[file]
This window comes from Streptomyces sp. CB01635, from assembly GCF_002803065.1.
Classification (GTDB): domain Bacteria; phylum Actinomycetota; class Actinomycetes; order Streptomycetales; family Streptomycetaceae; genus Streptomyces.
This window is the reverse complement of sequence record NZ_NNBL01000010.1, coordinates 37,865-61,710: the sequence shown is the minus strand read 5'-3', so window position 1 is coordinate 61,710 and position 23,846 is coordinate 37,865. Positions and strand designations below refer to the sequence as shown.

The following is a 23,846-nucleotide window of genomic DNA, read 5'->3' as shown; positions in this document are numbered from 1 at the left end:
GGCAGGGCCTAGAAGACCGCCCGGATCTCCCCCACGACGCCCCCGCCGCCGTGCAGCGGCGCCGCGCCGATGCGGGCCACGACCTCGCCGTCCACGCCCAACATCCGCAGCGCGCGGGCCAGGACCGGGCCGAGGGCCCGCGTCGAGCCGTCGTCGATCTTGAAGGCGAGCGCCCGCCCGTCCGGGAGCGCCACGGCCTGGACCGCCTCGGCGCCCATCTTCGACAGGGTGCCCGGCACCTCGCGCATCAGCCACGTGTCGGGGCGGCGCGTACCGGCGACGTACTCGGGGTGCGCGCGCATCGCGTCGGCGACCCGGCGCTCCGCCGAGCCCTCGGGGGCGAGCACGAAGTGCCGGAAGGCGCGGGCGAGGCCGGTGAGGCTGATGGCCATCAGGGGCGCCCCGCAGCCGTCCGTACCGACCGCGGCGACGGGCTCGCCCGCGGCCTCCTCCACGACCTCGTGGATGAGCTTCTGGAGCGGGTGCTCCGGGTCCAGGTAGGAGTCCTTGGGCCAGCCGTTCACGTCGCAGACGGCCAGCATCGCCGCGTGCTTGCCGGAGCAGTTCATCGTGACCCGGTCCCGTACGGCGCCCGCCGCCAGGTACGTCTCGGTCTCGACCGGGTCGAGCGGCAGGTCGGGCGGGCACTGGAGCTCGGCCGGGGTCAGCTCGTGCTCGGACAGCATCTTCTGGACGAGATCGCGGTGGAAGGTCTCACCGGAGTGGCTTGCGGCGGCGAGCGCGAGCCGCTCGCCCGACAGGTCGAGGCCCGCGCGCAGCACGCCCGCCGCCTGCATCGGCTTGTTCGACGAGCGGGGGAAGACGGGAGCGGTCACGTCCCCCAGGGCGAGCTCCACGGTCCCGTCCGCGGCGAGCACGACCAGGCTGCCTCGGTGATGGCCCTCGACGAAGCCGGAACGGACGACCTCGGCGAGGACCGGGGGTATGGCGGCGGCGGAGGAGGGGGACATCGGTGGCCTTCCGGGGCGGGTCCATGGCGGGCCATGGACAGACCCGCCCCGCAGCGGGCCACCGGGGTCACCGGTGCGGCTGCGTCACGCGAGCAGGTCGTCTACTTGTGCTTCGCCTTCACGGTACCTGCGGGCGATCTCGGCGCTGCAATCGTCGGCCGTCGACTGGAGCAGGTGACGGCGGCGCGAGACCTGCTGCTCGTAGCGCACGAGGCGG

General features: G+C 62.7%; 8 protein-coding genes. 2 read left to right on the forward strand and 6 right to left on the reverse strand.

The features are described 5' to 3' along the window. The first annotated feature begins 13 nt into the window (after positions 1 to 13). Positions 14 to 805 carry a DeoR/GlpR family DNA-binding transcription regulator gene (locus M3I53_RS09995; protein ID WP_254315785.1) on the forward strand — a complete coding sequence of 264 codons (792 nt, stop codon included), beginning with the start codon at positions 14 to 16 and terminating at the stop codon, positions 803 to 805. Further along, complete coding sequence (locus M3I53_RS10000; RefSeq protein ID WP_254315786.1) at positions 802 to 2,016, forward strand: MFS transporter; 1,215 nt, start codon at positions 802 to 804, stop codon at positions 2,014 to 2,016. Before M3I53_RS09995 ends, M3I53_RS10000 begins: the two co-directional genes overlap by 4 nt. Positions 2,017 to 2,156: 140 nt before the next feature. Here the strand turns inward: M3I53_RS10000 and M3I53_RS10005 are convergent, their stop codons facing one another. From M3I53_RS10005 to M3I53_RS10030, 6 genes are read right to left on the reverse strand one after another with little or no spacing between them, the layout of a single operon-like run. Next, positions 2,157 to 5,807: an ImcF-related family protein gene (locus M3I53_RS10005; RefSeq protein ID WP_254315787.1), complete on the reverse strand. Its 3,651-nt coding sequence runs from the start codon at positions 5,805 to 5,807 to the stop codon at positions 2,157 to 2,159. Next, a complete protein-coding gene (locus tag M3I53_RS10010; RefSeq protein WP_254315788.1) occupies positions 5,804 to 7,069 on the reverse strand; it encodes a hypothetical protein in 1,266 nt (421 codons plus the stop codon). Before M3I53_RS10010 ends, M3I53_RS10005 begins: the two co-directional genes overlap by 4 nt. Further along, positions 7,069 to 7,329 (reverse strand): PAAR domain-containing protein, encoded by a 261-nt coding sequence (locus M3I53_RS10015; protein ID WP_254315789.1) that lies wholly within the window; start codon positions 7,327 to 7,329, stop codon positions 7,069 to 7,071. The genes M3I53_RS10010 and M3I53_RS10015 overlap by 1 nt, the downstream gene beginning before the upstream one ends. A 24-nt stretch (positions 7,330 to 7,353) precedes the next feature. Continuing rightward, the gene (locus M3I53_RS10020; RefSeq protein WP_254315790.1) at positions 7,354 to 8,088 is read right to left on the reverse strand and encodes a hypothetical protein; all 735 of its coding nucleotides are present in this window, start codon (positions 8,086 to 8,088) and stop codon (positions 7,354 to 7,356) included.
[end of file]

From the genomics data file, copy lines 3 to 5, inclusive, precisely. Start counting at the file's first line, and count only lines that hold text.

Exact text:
This window is the reverse complement of sequence record NZ_NNBL01000010.1, coordinates 37,865-61,710: the sequence shown is the minus strand read 5'-3', so window position 1 is coordinate 61,710 and position 23,846 is coordinate 37,865. Positions and strand designations below refer to the sequence as shown.

The following is a 23,846-nucleotide window of genomic DNA, read 5'->3' as shown; positions in this document are numbered from 1 at the left end:
GGCAGGGCCTAGAAGACCGCCCGGATCTCCCCCACGACGCCCCCGCCGCCGTGCAGCGGCGCCGCGCCGATGCGGGCCACGACCTCGCCGTCCACGCCCAACATCCGCAGCGCGCGGGCCAGGACCGGGCCGAGGGCCCGCGTCGAGCCGTCGTCGATCTTGAAGGCGAGCGCCCGCCCGTCCGGGAGCGCCACGGCCTGGACCGCCTCGGCGCCCATCTTCGACAGGGTGCCCGGCACCTCGCGCATCAGCCACGTGTCGGGGCGGCGCGTACCGGCGACGTACTCGGGGTGCGCGCGCATCGCGTCGGCGACCCGGCGCTCCGCCGAGCCCTCGGGGGCGAGCACGAAGTGCCGGAAGGCGCGGGCGAGGCCGGTGAGGCTGATGGCCATCAGGGGCGCCCCGCAGCCGTCCGTACCGACCGCGGCGACGGGCTCGCCCGCGGCCTCCTCCACGACCTCGTGGATGAGCTTCTGGAGCGGGTGCTCCGGGTCCAGGTAGGAGTCCTTGGGCCAGCCGTTCACGTCGCAGACGGCCAGCATCGCCGCGTGCTTGCCGGAGCAGTTCATCGTGACCCGGTCCCGTACGGCGCCCGCCGCCAGGTACGTCTCGGTCTCGACCGGGTCGAGCGGCAGGTCGGGCGGGCACTGGAGCTCGGCCGGGGTCAGCTCGTGCTCGGACAGCATCTTCTGGACGAGATCGCGGTGGAAGGTCTCACCGGAGTGGCTTGCGGCGGCGAGCGCGAGCCGCTCGCCCGACAGGTCGAGGCCCGCGCGCAGCACGCCCGCCGCCTGCATCGGCTTGTTCGACGAGCGGGGGAAGACGGGAGCGGTCACGTCCCCCAGGGCGAGCTCCACGGTCCCGTCCGCGGCGAGCACGACCAGGCTGCCTCGGTGATGGCCCTCGACGAAGCCGGAACGGACGACCTCGGCGAGGACCGGGGGTATGGCGGCGGCGGAGGAGGGGGACATCGGTGGCCTTCCGGGGCGGGTCCATGGCGGGCCATGGACAGACCCGCCCCGCAGCGGGCCACCGGGGTCACCGGTGCGGCTGCGTCACGCGAGCAGGTCGTCTACTTGTGCTTCGCCTTCACGGTACCTGCGGGCGATCTCGGCGCTGCAATCGTCGGCCGTCGACTGGAGCAGGTGACGGCGGCGCGAGACCTGCTGCTCGTAGCGCACGAGGCGG